The New Hampshire Legislative Process
By Amy Manzelli, Esq.
Here is a basic overview of how an idea becomes law in New Hampshire.
1. Idea: Someone has an idea and a lawmaker sponsors it. Ideas come from everywhere and cover everything, from shoreland protection to designating the state fruit.
2. Legislative Service Requests (LSRs): In one sentence, lawmakers reserve bills on a specific topic. An LSR may say something like “To determine the appropriate governance of shorelands.” Each year about 1,000 LSRs are reserved.
3. Written: New ideas are typically written into bills after the LSR is reserved. Bills usually become publicly available from early winter through late winter.
4. Introduction: After a bill is written, it is introduced in the chamber in which the sponsoring member belongs. Every bill is introduced.
5. Referred to Committee: Once introduced, each bill will be referred to a committee of the chamber in which it’s been introduced. A committee is a group of five to twenty lawmakers. The Senate has twelve and the House has about twenty-nine.
6. Public Hearing: Each committee will hold a public hearing on each bill. Any member of the public may testify and/or provide written remarks.
7. Deliberation: Once the public hearing is closed, the committee members discuss amongst themselves before voting on a bill, either immediately or at a later work session. Anyone may attend deliberations and work sessions, but may not speak (unless spoken to).
8. Vote: After public hearing and deliberation, and possibly a work session, the committee votes. The committee will vote that the bill: (a) Ought to Pass; (b) Ought to Pass with Amendment; or (c) is Inexpedient to Legislate.
9. Stuck in Committee: Committees can ask to keep a bill for further study, which could mean more study or could mean the death of the idea.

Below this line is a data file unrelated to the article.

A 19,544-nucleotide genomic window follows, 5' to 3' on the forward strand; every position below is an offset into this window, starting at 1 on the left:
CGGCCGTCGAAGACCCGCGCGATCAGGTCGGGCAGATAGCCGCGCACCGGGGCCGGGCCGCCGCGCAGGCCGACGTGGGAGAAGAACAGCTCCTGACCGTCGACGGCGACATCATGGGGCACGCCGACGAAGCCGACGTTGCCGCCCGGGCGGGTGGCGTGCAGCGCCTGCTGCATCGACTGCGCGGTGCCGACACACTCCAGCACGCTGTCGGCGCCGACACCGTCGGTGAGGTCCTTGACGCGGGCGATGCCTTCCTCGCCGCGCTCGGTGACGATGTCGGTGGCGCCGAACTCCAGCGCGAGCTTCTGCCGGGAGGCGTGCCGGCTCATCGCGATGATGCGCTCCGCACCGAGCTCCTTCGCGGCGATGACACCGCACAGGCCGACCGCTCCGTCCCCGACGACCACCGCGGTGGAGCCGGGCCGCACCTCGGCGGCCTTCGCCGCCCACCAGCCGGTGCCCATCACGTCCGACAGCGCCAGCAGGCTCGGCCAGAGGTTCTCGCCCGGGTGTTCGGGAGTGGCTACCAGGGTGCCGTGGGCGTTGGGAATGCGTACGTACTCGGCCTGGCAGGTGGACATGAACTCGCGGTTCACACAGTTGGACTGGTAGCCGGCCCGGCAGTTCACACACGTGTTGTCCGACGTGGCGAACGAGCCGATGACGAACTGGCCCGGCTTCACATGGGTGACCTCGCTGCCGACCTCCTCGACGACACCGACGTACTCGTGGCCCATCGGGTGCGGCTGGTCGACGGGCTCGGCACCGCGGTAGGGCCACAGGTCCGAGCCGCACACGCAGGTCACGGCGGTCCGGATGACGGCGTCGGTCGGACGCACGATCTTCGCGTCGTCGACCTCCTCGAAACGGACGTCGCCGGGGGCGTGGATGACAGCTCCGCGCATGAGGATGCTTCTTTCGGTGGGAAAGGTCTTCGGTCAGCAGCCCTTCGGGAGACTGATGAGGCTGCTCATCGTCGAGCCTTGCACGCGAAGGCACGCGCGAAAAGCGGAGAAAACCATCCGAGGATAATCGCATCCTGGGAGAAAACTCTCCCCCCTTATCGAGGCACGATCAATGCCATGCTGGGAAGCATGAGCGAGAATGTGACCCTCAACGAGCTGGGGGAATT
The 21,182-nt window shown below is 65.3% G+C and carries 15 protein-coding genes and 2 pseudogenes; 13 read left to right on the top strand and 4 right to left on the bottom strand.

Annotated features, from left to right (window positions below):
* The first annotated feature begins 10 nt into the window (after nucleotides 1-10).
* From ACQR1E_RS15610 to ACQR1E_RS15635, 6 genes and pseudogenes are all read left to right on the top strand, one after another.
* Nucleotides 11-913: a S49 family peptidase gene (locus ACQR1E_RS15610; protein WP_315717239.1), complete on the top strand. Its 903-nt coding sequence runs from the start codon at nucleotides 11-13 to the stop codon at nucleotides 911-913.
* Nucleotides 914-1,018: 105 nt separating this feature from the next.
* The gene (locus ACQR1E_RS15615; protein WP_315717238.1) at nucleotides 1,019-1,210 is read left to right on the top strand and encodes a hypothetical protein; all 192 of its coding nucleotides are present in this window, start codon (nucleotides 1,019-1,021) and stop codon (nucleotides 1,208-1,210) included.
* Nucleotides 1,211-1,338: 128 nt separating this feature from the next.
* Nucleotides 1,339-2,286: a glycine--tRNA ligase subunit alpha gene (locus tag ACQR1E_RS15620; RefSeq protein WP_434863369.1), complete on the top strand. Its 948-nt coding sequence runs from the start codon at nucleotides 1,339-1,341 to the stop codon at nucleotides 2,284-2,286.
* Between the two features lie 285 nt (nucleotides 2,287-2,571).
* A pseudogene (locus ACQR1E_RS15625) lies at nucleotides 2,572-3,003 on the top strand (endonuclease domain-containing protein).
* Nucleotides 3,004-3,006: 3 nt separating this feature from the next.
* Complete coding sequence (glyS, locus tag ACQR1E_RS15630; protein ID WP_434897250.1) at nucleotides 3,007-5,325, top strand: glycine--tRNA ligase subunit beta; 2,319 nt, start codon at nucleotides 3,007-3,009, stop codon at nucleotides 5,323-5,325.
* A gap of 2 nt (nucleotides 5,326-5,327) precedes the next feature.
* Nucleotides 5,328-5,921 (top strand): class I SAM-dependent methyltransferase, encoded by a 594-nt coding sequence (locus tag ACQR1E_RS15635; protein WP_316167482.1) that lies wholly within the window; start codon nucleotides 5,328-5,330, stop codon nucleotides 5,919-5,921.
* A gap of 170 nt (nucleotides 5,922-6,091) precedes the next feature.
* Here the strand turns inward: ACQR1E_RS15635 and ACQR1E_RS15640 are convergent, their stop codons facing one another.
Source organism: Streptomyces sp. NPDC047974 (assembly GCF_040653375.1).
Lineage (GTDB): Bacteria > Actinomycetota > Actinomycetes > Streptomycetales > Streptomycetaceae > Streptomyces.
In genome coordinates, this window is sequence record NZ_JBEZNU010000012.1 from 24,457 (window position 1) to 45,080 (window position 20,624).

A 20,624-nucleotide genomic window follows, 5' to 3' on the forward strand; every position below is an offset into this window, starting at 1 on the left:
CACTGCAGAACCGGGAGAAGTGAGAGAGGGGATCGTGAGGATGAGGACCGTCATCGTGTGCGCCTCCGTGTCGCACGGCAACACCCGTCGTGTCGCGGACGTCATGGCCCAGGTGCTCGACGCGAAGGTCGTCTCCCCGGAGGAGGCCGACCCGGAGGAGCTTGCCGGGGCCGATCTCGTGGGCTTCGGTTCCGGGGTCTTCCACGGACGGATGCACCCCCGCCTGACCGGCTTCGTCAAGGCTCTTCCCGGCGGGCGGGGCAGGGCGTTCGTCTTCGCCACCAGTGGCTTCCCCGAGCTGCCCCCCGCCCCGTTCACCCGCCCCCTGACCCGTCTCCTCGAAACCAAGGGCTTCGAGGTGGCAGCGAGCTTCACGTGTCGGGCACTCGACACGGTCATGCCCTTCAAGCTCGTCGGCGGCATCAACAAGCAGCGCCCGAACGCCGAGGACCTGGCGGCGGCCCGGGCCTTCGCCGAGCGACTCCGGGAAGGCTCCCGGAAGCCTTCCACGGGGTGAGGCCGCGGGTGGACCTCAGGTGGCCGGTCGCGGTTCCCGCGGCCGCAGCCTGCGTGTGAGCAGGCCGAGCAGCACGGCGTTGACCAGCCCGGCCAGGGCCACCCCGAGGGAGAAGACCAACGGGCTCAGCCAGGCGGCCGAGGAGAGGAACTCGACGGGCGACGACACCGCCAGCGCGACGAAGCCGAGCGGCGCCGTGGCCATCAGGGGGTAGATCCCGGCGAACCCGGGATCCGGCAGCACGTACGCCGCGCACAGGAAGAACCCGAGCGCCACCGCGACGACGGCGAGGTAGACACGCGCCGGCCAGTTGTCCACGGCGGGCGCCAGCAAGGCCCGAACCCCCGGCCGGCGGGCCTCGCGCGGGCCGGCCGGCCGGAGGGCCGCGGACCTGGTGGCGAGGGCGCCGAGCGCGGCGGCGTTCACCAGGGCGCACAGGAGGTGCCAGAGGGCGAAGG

10. On to the Floor: Every bill gets to the floor where the full chamber votes on it. The full chamber usually adopts the committee’s recommendation. Occasionally, the full chamber’s consideration of the bill is messy and a “floor fight” ensues.
11. Next Committee or End of the Road: After the first chamber vote, if a bill is passed the bill will be referred to either: (a) a different committee in the same chamber; or (b) to the other chamber at cross over.
12. Repeat: Whether a bill is referred to a committee in the same chamber, or if crossing over, the entire process from step 5 to step 11 is repeated.
13. Conference: Sometimes, the House and Senate pass different versions of similar bills. In that case, members from the House and the Senate meet together to develop a common version of the bill.
14. Governor’s Desk: All bills that have been passed go to the Governor, who has three options: (a) sign the bill, in which case it becomes law immediately; (b) allow five days to pass without signing the bill, in which case the bill becomes law after the five days; or (c) veto the bill.
Amy Manzelli is a member attorney of Baldwin & Callen, PLLC who practices environmental and land use law and government relations, including lobbying at the New Hampshire State House and can be reached at firstname.lastname@example.org or (603) 225-2585.